I’ve enjoyed chatting and trading emails with some of the veterans on the scene, who, may not be the “stars” of the local media, but who have been around forever, and have seen everything. Mike Fine, Michael Gee and Mark Farinella fall into that category. There have been contentious emails (and phone calls) from a few people, but for the most part, feedback is positive. Getting random emails from people I respect and admire, (as I did recently from Bob Ryan and Steve Bulpett) is always a thrill.
Bill Simmons gave me some very good early advice, telling me I needed to have my name on the site, and contact information, if I wanted to have any sort of credibility. Michael Felger encouraged me to be critical, to take shots when warranted. Frank Shorr and Roy Reiss and Griffith have provided opportunity and insight into the business. Dan Shaughnessy once called me to take issue with something I wrote, and explain the situation I was referencing, and after that, we actually had a pretty pleasant exchange remembering the 1980’s Celtics.
WEEI is still a monster on the local media scene, but shockingly is now second fiddle as 98.5 FM came on the airwaves three years ago and toppled the Entercom entity. 98.5 was the third competitor to attempt to challenge WEEI as 1510 the Zone and ESPN 890 Boston both came and went locally.
Now, as in 2002, Bob Ryan is a must-read, no matter if the topic is the Celtics or an indoor track meet at Northeastern University. The Globe will sorely miss him when he retires this year, and even though he is expected to continue a regular column, replacing him will be impossible. No offense to Chris Gasper, who is expected to be named a sports columnist when Ryan retires, but it’s a big step down from Bob Ryan to anyone.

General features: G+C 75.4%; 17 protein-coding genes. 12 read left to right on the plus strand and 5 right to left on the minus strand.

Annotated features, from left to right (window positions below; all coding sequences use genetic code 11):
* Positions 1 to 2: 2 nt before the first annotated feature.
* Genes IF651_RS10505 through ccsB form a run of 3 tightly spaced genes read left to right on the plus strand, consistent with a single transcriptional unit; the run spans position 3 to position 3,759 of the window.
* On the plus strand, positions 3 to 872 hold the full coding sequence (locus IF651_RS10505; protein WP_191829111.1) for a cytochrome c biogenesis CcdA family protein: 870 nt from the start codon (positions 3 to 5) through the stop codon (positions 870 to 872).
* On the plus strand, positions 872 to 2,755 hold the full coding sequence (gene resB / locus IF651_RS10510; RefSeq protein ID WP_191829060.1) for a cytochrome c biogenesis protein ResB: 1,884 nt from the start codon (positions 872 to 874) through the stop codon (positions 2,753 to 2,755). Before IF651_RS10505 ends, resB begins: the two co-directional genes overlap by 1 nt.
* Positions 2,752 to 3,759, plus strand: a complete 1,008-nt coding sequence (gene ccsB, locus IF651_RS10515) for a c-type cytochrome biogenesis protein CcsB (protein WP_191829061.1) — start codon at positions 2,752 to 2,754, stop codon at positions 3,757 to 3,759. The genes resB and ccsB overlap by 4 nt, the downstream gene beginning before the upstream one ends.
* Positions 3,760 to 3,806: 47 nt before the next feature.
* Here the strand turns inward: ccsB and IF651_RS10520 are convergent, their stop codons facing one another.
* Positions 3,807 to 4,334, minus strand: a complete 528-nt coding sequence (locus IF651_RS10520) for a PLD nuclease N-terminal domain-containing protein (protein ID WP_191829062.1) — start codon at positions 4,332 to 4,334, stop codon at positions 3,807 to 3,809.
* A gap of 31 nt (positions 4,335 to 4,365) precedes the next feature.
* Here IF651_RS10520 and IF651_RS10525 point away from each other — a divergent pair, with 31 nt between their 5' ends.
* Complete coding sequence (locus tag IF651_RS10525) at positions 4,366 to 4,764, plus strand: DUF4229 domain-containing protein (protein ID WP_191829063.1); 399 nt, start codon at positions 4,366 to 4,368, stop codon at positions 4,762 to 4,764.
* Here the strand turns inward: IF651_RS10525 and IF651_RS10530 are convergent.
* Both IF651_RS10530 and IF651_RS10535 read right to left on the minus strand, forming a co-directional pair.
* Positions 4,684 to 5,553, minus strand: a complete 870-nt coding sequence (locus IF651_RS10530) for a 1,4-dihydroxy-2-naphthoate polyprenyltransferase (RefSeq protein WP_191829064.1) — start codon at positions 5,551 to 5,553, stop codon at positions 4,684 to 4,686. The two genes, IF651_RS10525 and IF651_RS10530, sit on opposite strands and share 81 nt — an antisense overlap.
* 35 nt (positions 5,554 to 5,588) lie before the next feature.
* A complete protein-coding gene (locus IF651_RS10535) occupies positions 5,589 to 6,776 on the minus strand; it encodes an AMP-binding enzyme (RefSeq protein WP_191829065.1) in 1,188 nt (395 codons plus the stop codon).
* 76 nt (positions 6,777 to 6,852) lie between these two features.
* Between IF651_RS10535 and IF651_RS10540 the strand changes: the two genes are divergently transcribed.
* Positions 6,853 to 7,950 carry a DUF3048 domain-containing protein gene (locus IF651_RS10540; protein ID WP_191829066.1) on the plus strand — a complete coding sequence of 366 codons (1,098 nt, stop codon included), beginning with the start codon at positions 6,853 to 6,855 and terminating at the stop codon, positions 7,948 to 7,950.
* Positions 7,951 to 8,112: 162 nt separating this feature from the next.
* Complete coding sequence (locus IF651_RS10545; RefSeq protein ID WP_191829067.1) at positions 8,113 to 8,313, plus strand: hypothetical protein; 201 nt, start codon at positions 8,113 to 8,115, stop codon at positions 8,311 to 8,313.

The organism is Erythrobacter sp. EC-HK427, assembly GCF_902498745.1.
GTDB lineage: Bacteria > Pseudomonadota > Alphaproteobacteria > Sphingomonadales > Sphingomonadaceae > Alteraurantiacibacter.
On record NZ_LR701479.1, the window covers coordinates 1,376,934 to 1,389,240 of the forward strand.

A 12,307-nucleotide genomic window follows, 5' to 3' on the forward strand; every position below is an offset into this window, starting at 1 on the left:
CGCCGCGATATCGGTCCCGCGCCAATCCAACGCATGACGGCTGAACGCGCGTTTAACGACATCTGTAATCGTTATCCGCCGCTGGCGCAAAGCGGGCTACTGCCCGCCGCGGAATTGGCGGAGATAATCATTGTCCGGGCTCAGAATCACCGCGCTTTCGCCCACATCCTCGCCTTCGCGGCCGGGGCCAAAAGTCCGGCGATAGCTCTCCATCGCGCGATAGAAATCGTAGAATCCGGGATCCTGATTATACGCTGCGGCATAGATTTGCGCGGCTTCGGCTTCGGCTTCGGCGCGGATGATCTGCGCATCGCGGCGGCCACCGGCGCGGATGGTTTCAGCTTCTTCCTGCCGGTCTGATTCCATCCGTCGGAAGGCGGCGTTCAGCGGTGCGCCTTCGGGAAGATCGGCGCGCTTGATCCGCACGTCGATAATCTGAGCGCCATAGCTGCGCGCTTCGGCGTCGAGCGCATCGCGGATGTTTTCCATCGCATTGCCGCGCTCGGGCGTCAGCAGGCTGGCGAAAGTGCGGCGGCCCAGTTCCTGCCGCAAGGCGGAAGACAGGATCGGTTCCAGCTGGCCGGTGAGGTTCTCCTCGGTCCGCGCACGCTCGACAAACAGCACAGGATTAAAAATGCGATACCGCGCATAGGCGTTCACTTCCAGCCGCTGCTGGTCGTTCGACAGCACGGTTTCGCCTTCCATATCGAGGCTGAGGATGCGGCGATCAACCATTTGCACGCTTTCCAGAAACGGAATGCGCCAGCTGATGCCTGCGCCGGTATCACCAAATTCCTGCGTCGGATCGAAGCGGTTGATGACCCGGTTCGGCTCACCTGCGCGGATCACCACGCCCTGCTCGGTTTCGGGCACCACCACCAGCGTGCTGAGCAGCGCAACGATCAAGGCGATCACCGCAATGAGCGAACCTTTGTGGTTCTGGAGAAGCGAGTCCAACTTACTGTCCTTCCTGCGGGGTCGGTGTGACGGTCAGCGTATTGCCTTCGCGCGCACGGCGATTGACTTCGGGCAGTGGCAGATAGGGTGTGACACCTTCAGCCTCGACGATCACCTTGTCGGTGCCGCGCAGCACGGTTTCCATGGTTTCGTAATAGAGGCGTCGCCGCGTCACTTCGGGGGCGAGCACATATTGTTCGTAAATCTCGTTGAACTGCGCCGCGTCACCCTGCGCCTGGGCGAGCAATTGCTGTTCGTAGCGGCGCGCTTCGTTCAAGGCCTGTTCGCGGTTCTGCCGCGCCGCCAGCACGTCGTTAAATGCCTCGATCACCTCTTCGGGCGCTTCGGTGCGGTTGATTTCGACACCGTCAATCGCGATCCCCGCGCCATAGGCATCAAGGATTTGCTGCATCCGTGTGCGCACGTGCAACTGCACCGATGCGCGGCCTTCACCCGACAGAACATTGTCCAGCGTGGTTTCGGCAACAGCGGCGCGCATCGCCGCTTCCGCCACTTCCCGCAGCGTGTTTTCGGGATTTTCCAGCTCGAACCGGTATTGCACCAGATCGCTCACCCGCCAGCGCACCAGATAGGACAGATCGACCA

Even though I am a rank amateur at this, I’ve attempted to behave as a professional. I attempt not to get into name-calling and insult-swapping in this medium. I land barbs here and there, of course, but in many ways, my spirit in originally starting the site was to sort of give some in the media a taste of their own medicine when it came to how they were covered. Many think nothing of questioning the manhood and insulting the subjects they cover, yet when I write something negative about them, I get an angry, expletive-filled email. Those are always fun. If someone has respectful, constructive criticism, I am happy to take it under advisement and reply with my own thoughts on the matter.
What does the future hold for BSMW? I hinted last year that I might consider closing things up at the 10 year mark. I don’t think I’m ready to do that. However, there will likely be changes as my family continues to grow. (Son #3 arrives next month.) I’m not sure what those changes might be, but I think the posting frequency could be involved. Unless someone or a few people wanted to come in and keep doing links every single day, I think those may go away, and be replaced by a regular rotation of more traditional sports media news, columns and notebooks. I haven’t worked it out yet, but BSMW will remain.
I’d like to thank everyone who has come to this site over the last 10 years. For a website, especially a blog, 10 years is a lifetime, and eternity. I’m proud to have gone this long in doing this. The feedback, via email, comments and on the BSMW messageboard has been entertaining and informative. I’d especially like to acknowledge and thank the regulars on the messageboard, who never fail to provide humor, insight, and support even as they vociferously tear apart some of their favorite targets.
I want to also thank the guys at Patriots Football Weekly for giving me a legitimate, print platform to write in. Through them I’ve had the opportunity to interview the likes of Lesley Visser, Michael Silver, Fran Charles, Michael Lombardi, Andrew Brandt, Pete Prisco, Mike Freeman and many other national NFL media figures. It’s been a great opportunity and experience.
It has been a blast, and I look forward to seeing what happens next. I dropped way too many names in this column, and went way longer than I intended to. For that, I apologize. I’ll try to stay focused on media matters the rest of the week.
Thanks again to all who have made this enjoyable.
The Bruins continued to show signs that they’re rounding into playoff form as they defeated the Tampa Bay Lightning 5-2 at TD Garden last night.
Bruins look ready for revival – Joe McDonald says that the team’s confidence is growing as the postseason nears.
Big night for Zdeno Chara, Bruins – Steve Conroy looks at a special night before and during the game for the Bruins captain.
Are Bruins getting where they need to be for the playoffs? – DJ Bean examines whether the Bruins are truly warming up for another long playoff run.